Felix Bloch was a Swiss physicist and the winner of the 1952 Nobel Prize.
Bloch was born in 1905 in Zurich, Switzerland. He attended the Federal Institute of Technology in Zurich and went on to study with Werner Heisenberg at the University of Leipzig. During his time in Germany, Bloch also worked with Niels Bohr and Enrico Fermi.
After the rise of Hitler in 1933, Bloch moved to the United States where he accepted a teaching position at Stanford University. Together with Luis Alvarez, Bloch used the 37-inch Berkeley cyclotron to collect some of the first measurements of the neutron magnetic moment. In 1943, Bloch went to Los Alamos where he worked on theoretical problems with Hans Bethe and on implosion with Seth Neddermeyer. Unhappy with the military atmosphere of Los Alamos, however, Bloch soon left for Harvard University, where he researched radar for the duration of the war.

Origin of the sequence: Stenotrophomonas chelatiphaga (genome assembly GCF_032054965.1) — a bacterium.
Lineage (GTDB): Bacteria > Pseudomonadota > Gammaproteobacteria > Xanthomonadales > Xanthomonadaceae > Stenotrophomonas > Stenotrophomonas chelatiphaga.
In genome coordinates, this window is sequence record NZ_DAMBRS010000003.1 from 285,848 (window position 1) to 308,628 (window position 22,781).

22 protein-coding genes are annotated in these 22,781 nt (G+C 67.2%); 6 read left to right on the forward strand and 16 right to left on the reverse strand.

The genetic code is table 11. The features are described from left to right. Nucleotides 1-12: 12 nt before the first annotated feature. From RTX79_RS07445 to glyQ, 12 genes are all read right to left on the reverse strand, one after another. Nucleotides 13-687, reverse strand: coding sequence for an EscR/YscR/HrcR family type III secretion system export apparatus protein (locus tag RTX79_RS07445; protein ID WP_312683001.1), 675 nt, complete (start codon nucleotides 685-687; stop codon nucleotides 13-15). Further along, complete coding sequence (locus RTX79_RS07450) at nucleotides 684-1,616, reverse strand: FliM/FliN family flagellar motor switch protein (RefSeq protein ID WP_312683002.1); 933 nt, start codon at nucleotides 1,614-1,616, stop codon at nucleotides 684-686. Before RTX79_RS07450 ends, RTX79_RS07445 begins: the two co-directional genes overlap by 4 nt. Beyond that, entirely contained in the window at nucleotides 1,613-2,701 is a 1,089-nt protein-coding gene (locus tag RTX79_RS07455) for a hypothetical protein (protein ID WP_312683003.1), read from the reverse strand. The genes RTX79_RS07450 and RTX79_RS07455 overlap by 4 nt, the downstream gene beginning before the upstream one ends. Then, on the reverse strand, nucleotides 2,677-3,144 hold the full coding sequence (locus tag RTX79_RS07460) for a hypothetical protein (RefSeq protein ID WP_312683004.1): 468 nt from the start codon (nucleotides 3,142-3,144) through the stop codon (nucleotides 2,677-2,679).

In 1952, Bloch shared the Nobel Prize in Physics with Edward Purcell for his work on nuclear magnetic resonance. The two scientists received the prize “for their development of new methods for nuclear magnetic precision measurements and discoveries in connection therewith.” Bloch would go on to be named the first Director-General of CERN, the European Organization for Nuclear Research.
Bloch died on September 10, 1983 in Zurich.